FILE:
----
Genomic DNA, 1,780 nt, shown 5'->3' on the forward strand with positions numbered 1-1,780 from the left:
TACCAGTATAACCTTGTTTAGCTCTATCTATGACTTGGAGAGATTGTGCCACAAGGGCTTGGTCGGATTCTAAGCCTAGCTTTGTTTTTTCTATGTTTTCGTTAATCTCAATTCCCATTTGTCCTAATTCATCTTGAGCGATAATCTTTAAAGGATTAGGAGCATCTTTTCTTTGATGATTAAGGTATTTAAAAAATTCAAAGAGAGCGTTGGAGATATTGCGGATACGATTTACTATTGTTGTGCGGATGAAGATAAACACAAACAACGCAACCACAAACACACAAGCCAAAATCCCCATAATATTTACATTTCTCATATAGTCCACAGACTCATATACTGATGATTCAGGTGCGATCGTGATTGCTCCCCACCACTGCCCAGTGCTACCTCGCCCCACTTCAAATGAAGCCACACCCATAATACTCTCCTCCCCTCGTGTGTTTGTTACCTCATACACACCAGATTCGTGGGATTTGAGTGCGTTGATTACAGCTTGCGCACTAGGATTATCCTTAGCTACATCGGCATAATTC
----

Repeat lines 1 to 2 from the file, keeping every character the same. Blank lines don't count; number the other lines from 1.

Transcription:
Genomic DNA, 1,780 nt, shown 5'->3' on the forward strand with positions numbered 1-1,780 from the left:
TACCAGTATAACCTTGTTTAGCTCTATCTATGACTTGGAGAGATTGTGCCACAAGGGCTTGGTCGGATTCTAAGCCTAGCTTTGTTTTTTCTATGTTTTCGTTAATCTCAATTCCCATTTGTCCTAATTCATCTTGAGCGATAATCTTTAAAGGATTAGGAGCATCTTTTCTTTGATGATTAAGGTATTTAAAAAATTCAAAGAGAGCGTTGGAGATATTGCGGATACGATTTACTATTGTTGTGCGGATGAAGATAAACACAAACAACGCAACCACAAACACACAAGCCAAAATCCCCATAATATTTACATTTCTCATATAGTCCACAGACTCATATACTGATGATTCAGGTGCGATCGTGATTGCTCCCCACCACTGCCCAGTGCTACCTCGCCCCACTTCAAATGAAGCCACACCCATAATACTCTCCTCCCCTCGTGTGTTTGTTACCTCATACACACCAGATTCGTGGGATTTGAGTGCGTTGATTACAGCTTGCGCACTAGGATTATCCTTAGCTACATCGGCATAATTC